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Draft Notebook

Surprise! Talent Matters Again In 2001

By Jim Callis

May 26, 2001

CHICAGO–For a magazine whose cover blared "Fix The Draft" last issue, we’re about to deliver some stunning news: The first five picks in the draft June 5 will likely be–you’re just not going to believe this–the best five players available.

Southern California righthander Mark Prior, Georgia Tech third baseman Mark Teixeira, Minnesota high school catcher Joe Mauer, Maryland high school righthander Gavin Floyd and Middle Tennessee State righthander Dewon Brazelton won’t go in the exact order their skills alone would dictate. Still, the draft hasn’t unfolded this way since Darin Erstad, Ben Davis, Jose Cruz Jr., Kerry Wood and Ariel Prieto led off the 1995 draft.

Since then, we’ve witnessed charades such as 1997, when two of the top prospects went in the top five and the other three all went 19th or lower, and 2000, when 10 of the first 11 picks were determined by the player’s willingness to sign a predraft deal.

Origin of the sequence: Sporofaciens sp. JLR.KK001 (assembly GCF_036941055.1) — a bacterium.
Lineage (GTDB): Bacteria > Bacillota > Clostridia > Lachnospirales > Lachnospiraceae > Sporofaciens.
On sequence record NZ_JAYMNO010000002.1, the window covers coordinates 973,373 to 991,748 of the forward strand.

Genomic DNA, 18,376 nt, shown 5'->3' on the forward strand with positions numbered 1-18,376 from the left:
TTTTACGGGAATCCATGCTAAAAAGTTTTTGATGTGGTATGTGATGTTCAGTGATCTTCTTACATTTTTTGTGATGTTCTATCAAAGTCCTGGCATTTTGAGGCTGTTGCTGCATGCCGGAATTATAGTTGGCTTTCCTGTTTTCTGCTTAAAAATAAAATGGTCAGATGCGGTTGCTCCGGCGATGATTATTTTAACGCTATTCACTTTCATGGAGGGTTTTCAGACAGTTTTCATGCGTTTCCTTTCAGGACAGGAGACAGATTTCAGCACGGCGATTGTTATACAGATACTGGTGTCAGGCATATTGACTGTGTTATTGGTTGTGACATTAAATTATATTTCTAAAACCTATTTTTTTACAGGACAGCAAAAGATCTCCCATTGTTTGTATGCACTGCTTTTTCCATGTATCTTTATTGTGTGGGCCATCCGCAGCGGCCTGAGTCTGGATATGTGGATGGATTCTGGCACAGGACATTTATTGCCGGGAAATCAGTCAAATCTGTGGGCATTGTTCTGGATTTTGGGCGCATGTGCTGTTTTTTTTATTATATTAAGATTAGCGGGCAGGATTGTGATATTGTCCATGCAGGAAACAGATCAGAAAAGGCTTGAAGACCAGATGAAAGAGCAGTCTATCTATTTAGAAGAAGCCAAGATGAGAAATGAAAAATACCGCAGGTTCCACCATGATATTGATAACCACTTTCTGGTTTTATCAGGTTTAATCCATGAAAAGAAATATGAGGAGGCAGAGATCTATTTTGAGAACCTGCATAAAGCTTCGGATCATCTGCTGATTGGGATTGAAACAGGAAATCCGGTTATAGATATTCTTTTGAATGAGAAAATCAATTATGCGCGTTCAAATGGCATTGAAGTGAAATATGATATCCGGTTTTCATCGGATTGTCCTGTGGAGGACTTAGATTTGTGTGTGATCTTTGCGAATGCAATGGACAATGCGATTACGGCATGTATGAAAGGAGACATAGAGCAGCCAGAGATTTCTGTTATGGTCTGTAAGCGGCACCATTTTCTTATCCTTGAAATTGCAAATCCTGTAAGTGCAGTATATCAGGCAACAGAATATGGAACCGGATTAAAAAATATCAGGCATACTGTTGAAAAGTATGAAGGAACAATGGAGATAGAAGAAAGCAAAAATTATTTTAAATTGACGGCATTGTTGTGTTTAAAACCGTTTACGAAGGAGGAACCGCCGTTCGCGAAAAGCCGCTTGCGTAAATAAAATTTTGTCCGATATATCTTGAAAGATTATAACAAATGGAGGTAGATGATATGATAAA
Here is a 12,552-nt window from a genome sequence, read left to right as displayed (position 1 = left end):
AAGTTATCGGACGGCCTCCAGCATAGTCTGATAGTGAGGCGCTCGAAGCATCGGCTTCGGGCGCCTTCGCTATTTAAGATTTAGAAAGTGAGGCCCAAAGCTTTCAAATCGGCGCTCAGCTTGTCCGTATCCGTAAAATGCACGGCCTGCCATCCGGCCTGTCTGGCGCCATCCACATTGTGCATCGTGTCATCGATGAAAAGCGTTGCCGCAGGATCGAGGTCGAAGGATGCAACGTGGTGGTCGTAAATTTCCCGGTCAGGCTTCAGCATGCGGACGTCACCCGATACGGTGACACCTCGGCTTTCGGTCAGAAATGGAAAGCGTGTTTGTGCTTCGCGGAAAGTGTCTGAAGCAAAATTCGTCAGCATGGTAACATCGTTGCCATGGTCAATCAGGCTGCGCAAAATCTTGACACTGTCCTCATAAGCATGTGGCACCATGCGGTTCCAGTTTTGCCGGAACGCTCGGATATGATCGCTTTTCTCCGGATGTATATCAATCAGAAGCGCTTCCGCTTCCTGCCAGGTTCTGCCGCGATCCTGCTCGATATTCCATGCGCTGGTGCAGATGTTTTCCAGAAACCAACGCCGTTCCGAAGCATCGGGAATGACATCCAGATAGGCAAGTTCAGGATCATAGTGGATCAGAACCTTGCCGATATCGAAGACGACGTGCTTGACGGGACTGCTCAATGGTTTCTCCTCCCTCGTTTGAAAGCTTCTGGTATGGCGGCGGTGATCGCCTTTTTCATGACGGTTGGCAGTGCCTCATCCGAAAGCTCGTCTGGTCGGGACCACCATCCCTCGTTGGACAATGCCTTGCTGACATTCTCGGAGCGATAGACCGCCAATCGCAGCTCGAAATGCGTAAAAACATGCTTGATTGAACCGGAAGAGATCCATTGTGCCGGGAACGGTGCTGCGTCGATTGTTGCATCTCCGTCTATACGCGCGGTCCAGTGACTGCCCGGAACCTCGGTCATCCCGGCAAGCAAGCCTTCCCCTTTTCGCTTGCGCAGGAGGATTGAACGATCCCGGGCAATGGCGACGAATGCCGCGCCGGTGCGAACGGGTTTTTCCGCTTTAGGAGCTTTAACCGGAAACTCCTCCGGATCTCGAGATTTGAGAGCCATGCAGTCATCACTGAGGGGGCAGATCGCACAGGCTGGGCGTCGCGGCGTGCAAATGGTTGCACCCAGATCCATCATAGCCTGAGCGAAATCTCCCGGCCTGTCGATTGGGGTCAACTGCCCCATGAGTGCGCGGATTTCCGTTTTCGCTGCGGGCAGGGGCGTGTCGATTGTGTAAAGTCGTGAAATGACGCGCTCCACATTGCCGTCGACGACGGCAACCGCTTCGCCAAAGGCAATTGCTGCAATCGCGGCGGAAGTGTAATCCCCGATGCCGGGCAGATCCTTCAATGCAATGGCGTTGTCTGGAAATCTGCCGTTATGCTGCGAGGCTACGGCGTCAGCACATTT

The spiraling cost of bonuses still concerns teams. Last year’s No. 12 overall pick, Stanford outfielder/quarterback Joe Borchard, got a record $5.3 million from the White Sox, and many of the choices that followed received healthy raises over what their counterparts in the same slots got in 1999.

The commissioner’s office held its second annual negotiating seminar for scouting directors in May, in hopes of helping teams toe the line on spending. Club officials went out of their way last year to proclaim that none of the players in the draft was comparable to Josh Hamilton, Josh Beckett and Eric Munson, the top three picks from 1999–all of whom either set a bonus record or signed a major league contract.

No one is disparaging or avoiding the available talent this year. Some scouts consider Prior the best college pitcher of all time. Teixeira has more to offer than any recent slugger. Mauer is a rare potential five-tool catcher, as well as the national football player of the year. Floyd, who comes from the same high school that produced Teixeira, headlines an exceptional group of prep righthanders. Brazelton has two dominant pitches and, like Prior and Teixeira, won’t require much time in the minors.

"The better guys, the upper echelon, are more high profile," said an official from a team with an early selection who requested anonymity so his comments wouldn’t be used against him in negotiations. "The top three or four guys have high ceilings. When you have a Mark Prior and a Mark Teixeira coming out of college in the same year, there was no one like that last year. Maybe Joe Borchard, but he’s not up there with Teixeira."

Changes Coming